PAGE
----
Socks sink on rising inflation; Netflix plagued by Goldman downgrade – Deadline

Dismal monthly inflation data hit stocks Friday with tech, internet and media taking a beating and Goldman Sachs beating the rare “sale” rating on Netflix and a few others.

The bank downgraded the streamer’s rating from “neutral” on economic and competitive jitters and lowered its price target from $265 to $186 – the lowest on the street.

“We are concerned about the impact of a consumer recession and increased competition on demand trends, both in the form of gross additions and churn, margin expansion and content spend levels,” Goldman analyst Eric Sheridan said in a note. to customers.

Netflix shares closed 5.1% lower at $182.94. That’s well below its 52-week high of over $700. Year to date, it’s lost nearly 70% after it missed its subscriber numbers and outlook last quarter.

Analysts and economists are concerned about slower consumer spending as inflation tightens its grip and prices rise from gas to food to housing. The US Bureau of Labor Statistics reported this morning that annual inflation reached a new 40-year high at 8.6% in May. That’s how much prices have gone up year after year. The Federal Reserve has raised interest rates to try to cool the economy and dampen prices, but doing so has its own pitfalls, including the risk of a recession.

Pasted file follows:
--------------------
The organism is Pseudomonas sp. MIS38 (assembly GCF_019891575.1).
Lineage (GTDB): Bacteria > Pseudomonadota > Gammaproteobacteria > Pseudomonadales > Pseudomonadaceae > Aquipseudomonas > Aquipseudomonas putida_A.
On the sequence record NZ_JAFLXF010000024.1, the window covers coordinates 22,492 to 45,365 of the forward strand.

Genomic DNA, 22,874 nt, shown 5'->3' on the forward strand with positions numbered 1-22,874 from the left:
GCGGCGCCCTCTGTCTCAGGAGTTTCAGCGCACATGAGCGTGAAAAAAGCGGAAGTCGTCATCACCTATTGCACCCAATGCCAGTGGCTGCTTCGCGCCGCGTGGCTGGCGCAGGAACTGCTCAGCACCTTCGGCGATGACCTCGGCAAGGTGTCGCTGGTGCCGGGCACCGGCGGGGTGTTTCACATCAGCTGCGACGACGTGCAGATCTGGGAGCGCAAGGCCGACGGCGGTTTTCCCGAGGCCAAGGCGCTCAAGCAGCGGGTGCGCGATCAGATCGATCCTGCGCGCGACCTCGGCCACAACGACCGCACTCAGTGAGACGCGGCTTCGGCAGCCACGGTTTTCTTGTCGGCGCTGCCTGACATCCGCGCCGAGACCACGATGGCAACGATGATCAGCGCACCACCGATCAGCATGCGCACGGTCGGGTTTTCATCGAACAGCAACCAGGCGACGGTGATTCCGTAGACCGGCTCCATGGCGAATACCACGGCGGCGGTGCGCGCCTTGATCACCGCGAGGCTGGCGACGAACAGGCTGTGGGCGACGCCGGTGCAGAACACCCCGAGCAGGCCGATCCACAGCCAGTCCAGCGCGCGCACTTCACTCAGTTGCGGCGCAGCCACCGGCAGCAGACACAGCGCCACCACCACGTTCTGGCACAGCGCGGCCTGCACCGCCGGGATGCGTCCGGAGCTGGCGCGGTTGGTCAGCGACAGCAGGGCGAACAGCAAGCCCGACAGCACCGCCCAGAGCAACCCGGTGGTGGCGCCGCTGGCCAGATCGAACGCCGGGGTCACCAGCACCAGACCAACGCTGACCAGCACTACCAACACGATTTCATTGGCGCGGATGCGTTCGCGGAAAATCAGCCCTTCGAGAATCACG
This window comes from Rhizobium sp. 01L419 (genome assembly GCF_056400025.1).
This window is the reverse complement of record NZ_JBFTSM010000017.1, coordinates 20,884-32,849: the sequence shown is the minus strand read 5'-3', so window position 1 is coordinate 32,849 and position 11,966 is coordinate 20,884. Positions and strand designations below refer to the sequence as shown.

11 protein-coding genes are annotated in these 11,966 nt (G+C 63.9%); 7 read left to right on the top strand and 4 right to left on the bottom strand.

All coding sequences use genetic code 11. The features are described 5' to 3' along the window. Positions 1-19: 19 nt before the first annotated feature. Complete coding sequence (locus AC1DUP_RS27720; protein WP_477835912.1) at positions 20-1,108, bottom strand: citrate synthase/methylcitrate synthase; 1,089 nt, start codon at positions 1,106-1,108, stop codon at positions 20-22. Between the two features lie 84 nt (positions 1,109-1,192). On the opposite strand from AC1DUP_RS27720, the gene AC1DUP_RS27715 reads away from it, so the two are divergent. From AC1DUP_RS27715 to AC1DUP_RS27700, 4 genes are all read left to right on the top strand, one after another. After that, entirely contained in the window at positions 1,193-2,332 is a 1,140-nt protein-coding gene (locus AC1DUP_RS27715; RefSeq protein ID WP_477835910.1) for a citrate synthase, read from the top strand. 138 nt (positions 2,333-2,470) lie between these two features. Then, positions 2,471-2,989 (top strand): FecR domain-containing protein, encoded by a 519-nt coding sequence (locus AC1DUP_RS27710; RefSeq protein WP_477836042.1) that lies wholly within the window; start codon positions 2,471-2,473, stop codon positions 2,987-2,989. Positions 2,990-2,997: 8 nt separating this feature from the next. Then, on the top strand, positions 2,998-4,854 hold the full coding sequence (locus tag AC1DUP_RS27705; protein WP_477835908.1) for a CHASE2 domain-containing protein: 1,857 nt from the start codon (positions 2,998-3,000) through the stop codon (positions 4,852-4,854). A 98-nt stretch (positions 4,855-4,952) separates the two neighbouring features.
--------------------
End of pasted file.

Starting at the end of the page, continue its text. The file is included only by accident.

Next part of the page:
Netflix is ​​now a “show me the story,” Goldman said, citing rivals Disney and Amazon whose shares are also ravaged amid the downdraft today (up 3.7%% and 5.6%).

Apple fell 3.8%.

The Nasdaq lost 3.52% at the close. The DJIA fell 2.73% – from 880 points. The S&P 500 fell 2.91%.

Wall Streeters worry there are too many streaming services in an environment where consumers have to cut back to deal with skyrocketing fuel, food and rent prices. President Biden today attacked oil companies led by Exxon Mobil for profit.

Other losers are Spotify, down 8.7% and Snap, down 5.8%. Meta is down 4.6%.

Paramount fell 3.6%. Warner Bros Discovery fell 4.9%.

While Netflix stock is still above the low it plunged to in April after a dismal earnings report and a forecast of up to 2 million subscriber losses in the current quarter, it’s still at its lowest point since 2018. Overall bearish sentiment on the subject. technology has exacerbated execution problems for Netflix, with the sector’s stock hitting its worst in 20 years.

For streaming providers, inflation is the number one concern of many analysts. Netflix has recently become the most expensive general entertainment service on the market, and Co-CEO Reed Hastings has indicated that the company would soon move to add a cheaper, ad-supported tier to match Disney+, Hulu, Peacock, HBO Max. and other rivals.

Netflix executives have cited macroeconomic pressures, especially entanglements in the global supply chain, as a drag on the company’s financial results. But they say they still have leverage to raise prices, given their industry-leading 222 million subscribers and enviably low customer churn. In recent months, the company has recognized the need to improve the caliber of its original programming, which now accounts for more than half of the titles on the platform. It’s also engaged in gaming and interactive storytelling, with the goal of those extra offers luring in new subscribers and convincing existing subscribers not to cancel.

Dade Hayes contributed to this story